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Re: Replacing ISS with BFS
« Reply #22 on: 08/03/2018 09:59 am »
I'm in the camp that if you try to do this, it needs to be permanent. Wet workshop idea is not that crazy, given Ixion is proposing the same for Centaur/ACES, but I think for that to work as replacement to ISS, it needs a new propulsion module.

Apparently there was a similar concept to turn a Shuttle Orbiter into space station, see https://forum.nasaspaceflight.com/index.php?topic=44197.0 and links inside.


Offline Zed_Noir

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Re: Replacing ISS with BFS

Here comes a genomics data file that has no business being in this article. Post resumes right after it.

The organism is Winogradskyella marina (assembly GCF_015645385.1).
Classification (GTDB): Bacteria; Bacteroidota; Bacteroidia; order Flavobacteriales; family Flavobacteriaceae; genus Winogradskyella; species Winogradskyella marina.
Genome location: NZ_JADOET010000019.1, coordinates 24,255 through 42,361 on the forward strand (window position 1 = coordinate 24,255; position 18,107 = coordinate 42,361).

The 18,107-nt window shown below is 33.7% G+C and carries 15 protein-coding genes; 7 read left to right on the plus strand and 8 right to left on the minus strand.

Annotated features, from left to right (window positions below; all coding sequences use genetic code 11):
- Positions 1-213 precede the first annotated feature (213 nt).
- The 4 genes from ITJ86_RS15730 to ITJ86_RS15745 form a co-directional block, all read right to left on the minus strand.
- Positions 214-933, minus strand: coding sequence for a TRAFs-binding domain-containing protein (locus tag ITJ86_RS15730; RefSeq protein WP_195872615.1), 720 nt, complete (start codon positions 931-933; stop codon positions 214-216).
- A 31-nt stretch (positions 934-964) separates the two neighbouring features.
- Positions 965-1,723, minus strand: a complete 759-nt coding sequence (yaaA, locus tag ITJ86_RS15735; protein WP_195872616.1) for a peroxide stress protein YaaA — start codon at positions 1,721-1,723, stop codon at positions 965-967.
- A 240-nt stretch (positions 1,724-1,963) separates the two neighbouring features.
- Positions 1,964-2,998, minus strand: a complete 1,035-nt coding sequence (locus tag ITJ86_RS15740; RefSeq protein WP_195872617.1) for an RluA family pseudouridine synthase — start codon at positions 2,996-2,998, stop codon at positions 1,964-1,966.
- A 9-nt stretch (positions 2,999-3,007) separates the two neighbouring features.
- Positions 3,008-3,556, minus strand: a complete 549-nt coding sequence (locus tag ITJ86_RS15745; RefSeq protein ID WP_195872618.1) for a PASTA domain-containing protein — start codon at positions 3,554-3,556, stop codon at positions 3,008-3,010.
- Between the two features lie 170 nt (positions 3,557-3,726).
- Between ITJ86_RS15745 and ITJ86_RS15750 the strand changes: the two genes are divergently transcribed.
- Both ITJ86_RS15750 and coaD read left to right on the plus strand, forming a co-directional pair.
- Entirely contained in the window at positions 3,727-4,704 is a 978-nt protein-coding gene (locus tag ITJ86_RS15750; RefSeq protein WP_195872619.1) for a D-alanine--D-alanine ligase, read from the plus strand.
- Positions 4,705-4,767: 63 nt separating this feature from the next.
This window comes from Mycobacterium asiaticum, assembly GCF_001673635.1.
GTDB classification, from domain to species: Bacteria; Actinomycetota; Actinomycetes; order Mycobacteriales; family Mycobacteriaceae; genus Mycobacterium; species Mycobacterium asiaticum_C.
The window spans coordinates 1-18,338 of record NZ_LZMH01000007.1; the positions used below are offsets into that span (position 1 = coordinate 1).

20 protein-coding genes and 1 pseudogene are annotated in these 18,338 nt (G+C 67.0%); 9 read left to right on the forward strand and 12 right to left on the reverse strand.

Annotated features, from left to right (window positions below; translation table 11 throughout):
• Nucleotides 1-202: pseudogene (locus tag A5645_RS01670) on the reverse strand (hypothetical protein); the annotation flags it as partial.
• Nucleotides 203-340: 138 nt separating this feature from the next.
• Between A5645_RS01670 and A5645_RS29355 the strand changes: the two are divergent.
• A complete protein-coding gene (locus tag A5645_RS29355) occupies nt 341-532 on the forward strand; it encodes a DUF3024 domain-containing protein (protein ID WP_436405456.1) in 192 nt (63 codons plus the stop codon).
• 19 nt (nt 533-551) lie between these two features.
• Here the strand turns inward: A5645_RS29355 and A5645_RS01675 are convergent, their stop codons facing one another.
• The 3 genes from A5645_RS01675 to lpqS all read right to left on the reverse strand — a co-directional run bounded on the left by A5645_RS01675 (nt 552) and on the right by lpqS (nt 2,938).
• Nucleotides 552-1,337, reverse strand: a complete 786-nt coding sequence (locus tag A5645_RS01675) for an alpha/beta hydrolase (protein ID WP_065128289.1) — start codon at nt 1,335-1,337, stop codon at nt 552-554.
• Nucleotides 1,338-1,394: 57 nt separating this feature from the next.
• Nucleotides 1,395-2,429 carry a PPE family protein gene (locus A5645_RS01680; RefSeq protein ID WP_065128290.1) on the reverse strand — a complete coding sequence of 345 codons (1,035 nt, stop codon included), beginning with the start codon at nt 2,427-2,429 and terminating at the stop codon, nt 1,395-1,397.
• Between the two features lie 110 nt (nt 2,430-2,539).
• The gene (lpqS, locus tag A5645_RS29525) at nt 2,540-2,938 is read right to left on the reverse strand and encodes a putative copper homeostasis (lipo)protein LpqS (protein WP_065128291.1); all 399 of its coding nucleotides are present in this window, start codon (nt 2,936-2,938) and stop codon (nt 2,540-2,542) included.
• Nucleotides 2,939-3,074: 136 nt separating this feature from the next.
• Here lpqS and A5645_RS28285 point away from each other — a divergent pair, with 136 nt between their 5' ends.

« Reply #23 on: 08/03/2018 10:25 am »
There is no need to consider the wet workshop concept for the BFS in LEO.

Just have more and bigger header tanks in place of the main propellant tanks. The BFS will of course have to be put in orbit with less engines and empty along with minimum solar arrays. An austere BFS.

But you get an orbital platform with about 6 times the habitable volume of a regular crewed BFS. You will have to added the interior fittings, experiments and  external power systems with additional BFS flights.

This would require a major redesign, driving cost. IMO the main advantage of using BFS instead of a conventional space station is low cost.

If you make it a permanent station a Bigelow BA-2200 might be the better option.

It is not intended as a permanent orbital platform. Rather it is to get more habitable volume with a reusable BFS for LEO missions without implementing a wet workshop concept.